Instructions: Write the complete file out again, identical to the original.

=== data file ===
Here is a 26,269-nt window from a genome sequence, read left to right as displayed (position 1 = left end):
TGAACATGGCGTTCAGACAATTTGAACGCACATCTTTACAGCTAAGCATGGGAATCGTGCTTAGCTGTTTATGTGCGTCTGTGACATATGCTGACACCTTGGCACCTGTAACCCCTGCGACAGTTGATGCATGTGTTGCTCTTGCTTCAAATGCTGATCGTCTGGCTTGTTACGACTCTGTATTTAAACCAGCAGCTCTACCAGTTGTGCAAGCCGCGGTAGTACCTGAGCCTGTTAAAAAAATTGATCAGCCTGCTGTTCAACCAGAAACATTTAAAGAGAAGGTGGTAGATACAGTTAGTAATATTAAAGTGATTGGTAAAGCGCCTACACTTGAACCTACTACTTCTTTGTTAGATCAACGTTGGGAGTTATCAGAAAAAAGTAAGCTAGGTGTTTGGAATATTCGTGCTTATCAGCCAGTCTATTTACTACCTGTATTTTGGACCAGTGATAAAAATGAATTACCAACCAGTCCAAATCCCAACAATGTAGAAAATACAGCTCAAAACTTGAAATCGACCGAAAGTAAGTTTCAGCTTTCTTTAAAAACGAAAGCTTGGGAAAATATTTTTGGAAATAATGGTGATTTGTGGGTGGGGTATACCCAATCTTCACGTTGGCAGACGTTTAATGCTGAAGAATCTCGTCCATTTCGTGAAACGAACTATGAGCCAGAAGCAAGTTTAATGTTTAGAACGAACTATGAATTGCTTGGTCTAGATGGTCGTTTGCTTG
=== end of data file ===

Here is a 26,269-nt window from a genome sequence, read left to right as displayed (position 1 = left end):
TGAACATGGCGTTCAGACAATTTGAACGCACATCTTTACAGCTAAGCATGGGAATCGTGCTTAGCTGTTTATGTGCGTCTGTGACATATGCTGACACCTTGGCACCTGTAACCCCTGCGACAGTTGATGCATGTGTTGCTCTTGCTTCAAATGCTGATCGTCTGGCTTGTTACGACTCTGTATTTAAACCAGCAGCTCTACCAGTTGTGCAAGCCGCGGTAGTACCTGAGCCTGTTAAAAAAATTGATCAGCCTGCTGTTCAACCAGAAACATTTAAAGAGAAGGTGGTAGATACAGTTAGTAATATTAAAGTGATTGGTAAAGCGCCTACACTTGAACCTACTACTTCTTTGTTAGATCAACGTTGGGAGTTATCAGAAAAAAGTAAGCTAGGTGTTTGGAATATTCGTGCTTATCAGCCAGTCTATTTACTACCTGTATTTTGGACCAGTGATAAAAATGAATTACCAACCAGTCCAAATCCCAACAATGTAGAAAATACAGCTCAAAACTTGAAATCGACCGAAAGTAAGTTTCAGCTTTCTTTAAAAACGAAAGCTTGGGAAAATATTTTTGGAAATAATGGTGATTTGTGGGTGGGGTATACCCAATCTTCACGTTGGCAGACGTTTAATGCTGAAGAATCTCGTCCATTTCGTGAAACGAACTATGAGCCAGAAGCAAGTTTAATGTTTAGAACGAACTATGAATTGCTTGGTCTAGATGGTCGTTTGCTTG